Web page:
Yosemite National Park announced last Friday, May 2, 2014 that all drones will be banned from now on. With personal flying machines becoming much cheaper, visitors to the park looking to film the area’s unsurpassed natural beauty were easily able to obtain the drones for hobby use. These drones have posed a threat to natural flora and fauna, while becoming too loud and irritating to other visitors wanting to enjoy the park’s peacefulness.
In response to the ensuing trend of drone use at Yosemite and other national parks, Yosemite park’s directors stated in a press release that many visitors have complained about drones videotaping climbers as well as themselves. Even though these drones have been able to catch beautiful high up footage of the park from above ground, the cons of their presence outweighed the pros according to the National Park Service.
The National Park Service that runs Yosemite released another statement this past week. It explained their reasons for having banned the drones. Having noted previous harmful environmental damage because of the amount of drones flying around the area, the Code of Federal Regulations (CFR) has banned drones for all circumstances, with the only exception of helicopters to transport emergency crews.
Drones have been noisy and irritating to other visitors, and park officials further stated that they have not been not friendly to those wanting to experience the wilderness without technological interference. In turn, this negatively cheapens a visitor’s vacation. Visitors to Yosemite also noted that these small drones also appeared as stark eyesores amid the natural landscape.
The CFR continued to state in its release that use of drones at the national park has previously interfered with emergency rescue procedures, and ultimately confused urgent response team and others involved in emergency situations. These same regulations have also been applied at every other national park under the authority of the National Park Service.
Also, park managers explained that drones also presented a viable threat to surrounding wildlife, especially birds that share the air and make their homes amongst tall trees and rocks. These animals could have been easily hit and hurt by drones. This safety hazard applies to other animals as well, even other humans.
Despite differing comments made by drone owners who use the small planes to shoot promotional and reflective videos, the drones have been banned in Yosemite National Park, regardless. If the National Park Service collected varying backlash, it would be from visitors with little model plane drones to fly. However, the main intention of the having banned the drones was to focus on maneuvers which involved the dropping off or the fetching of someone or some object. This included all air transportation, especially helicopters.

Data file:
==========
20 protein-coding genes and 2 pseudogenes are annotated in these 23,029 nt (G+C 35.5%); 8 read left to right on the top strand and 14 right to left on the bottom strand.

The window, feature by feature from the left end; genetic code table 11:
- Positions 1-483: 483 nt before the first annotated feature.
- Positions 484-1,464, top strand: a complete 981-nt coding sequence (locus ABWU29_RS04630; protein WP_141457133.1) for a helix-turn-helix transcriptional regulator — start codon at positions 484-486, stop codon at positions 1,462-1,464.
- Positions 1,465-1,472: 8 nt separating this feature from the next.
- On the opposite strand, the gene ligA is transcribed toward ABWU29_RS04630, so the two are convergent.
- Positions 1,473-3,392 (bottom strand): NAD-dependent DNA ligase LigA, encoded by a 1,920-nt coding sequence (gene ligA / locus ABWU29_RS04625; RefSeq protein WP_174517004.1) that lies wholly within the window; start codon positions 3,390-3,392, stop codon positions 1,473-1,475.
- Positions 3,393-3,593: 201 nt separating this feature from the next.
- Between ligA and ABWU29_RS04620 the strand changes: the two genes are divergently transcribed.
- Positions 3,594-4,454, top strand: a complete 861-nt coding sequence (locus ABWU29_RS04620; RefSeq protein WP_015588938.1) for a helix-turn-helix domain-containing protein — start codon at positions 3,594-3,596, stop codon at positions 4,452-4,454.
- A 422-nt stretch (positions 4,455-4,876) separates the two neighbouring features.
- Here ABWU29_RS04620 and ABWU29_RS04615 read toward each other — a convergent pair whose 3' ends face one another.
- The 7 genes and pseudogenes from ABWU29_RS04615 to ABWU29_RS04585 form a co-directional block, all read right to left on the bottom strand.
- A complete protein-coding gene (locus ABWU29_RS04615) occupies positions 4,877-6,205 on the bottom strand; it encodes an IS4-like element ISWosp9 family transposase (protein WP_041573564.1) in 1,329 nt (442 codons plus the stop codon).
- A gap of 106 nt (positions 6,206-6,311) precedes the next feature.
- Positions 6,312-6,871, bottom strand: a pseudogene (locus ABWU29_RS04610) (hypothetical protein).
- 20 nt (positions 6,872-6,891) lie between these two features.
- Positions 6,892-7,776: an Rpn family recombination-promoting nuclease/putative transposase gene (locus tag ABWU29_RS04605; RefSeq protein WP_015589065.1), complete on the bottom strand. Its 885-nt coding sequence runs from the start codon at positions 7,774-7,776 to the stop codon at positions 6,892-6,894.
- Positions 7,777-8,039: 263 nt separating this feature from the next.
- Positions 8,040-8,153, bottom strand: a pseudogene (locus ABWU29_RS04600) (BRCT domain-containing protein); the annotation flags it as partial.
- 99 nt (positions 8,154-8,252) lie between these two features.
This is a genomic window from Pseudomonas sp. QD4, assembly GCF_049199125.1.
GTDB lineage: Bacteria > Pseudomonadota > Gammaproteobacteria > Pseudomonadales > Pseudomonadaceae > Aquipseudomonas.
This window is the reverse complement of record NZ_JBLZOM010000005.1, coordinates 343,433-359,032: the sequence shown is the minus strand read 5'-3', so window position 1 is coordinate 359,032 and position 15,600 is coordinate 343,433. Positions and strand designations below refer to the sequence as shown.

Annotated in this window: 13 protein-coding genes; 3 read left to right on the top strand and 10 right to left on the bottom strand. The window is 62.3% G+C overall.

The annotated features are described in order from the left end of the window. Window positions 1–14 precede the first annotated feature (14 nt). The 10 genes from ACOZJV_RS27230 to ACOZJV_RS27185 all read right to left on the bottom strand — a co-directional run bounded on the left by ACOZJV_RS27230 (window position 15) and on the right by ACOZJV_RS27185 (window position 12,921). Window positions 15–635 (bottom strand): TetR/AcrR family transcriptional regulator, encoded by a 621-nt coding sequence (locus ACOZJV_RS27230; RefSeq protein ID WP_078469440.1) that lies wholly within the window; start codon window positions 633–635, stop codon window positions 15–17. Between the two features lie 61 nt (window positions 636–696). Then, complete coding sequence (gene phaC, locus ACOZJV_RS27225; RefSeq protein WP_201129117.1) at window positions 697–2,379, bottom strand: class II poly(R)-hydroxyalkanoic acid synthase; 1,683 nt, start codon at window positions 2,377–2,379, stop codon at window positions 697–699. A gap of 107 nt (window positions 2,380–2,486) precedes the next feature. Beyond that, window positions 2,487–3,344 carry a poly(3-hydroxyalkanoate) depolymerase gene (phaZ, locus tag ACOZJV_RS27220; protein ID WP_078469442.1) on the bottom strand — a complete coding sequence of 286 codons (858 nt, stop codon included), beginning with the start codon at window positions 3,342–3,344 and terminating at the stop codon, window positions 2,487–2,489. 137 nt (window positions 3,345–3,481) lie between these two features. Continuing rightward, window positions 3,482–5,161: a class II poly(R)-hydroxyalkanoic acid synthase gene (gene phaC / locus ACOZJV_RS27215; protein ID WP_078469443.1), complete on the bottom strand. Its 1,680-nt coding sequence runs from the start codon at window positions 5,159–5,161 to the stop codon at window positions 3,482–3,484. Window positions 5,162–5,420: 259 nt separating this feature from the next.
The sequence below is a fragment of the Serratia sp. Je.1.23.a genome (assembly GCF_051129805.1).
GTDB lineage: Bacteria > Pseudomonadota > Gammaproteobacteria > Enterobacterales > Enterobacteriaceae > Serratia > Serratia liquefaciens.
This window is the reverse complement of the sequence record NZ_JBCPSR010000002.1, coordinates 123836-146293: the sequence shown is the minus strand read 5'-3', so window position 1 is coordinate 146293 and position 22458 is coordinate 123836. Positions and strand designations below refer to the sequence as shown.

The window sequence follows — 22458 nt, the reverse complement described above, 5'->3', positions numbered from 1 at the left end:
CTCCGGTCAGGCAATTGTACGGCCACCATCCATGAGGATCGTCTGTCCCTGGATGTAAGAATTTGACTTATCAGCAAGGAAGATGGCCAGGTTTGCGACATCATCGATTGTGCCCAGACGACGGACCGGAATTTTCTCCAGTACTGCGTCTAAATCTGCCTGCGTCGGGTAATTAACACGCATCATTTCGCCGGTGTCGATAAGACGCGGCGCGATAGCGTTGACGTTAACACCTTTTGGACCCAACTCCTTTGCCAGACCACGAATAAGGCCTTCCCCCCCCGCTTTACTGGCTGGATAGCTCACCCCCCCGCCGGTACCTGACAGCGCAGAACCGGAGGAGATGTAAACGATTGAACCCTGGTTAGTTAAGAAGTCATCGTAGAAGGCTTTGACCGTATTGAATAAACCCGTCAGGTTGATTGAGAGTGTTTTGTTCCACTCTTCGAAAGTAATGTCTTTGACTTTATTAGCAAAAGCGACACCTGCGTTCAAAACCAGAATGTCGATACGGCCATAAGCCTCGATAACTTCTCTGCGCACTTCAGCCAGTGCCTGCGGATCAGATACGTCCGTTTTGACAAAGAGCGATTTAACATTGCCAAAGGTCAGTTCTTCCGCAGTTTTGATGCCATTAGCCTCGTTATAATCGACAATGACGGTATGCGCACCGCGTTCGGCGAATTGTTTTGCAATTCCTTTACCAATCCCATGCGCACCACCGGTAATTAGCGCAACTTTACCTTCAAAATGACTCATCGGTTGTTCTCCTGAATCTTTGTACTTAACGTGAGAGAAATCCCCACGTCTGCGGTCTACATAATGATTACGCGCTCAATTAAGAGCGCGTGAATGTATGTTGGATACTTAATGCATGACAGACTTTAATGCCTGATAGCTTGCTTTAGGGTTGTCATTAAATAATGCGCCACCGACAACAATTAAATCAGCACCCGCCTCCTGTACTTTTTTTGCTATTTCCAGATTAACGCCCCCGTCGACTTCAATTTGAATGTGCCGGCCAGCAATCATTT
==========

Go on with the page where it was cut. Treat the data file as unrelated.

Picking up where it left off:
From an opposing view, Greg McNeil of Forbes stated that the National Park Service simply used an “absurd” part of an aviation bill to enforce the ban. The provision that McNeil said the National Park Service had quoted from did not discuss “the use of drones or any model aircraft for that matter.” He then stated that this provision only applied to aircraft when dealing with the transportation of humans, which is something he said the National Park Service omitted from their argument. This was in direct reference to the Federal Aviation Administration’s (FAA) rule of “Aircraft and delivery.”
Leaving many others questioning the rule, some have stated that the terms set out by the CFR and the National Park Service are unclear, and does not literally restrict travelers from using model drones to obtain video footage of the park. However, the Yosemite park’s administration disagrees, stating that they had made it crystal clear that use of any such aircraft, even for recreational model purposes, cannot be used in any instance, except for the transportation of humans in emergency situations.
Even though many more people have recently been able to afford drones and use them at Yosemite and other national parks, they will no longer be able to do so. This was in favor of keeping the aura of a tranquil landscape for other deserving visitors who want to enjoy the park. The banned drones by the National Park Service will perhaps encourage other parks and locations to impose similar bans in the future, with the lowest penalty set at a $5,000 fine. However, the National Park Service may face future legal battles due to possible imperfections in their adaptation of the FAA’s “Aircraft and delivery” policy.
By Scott Gaudinier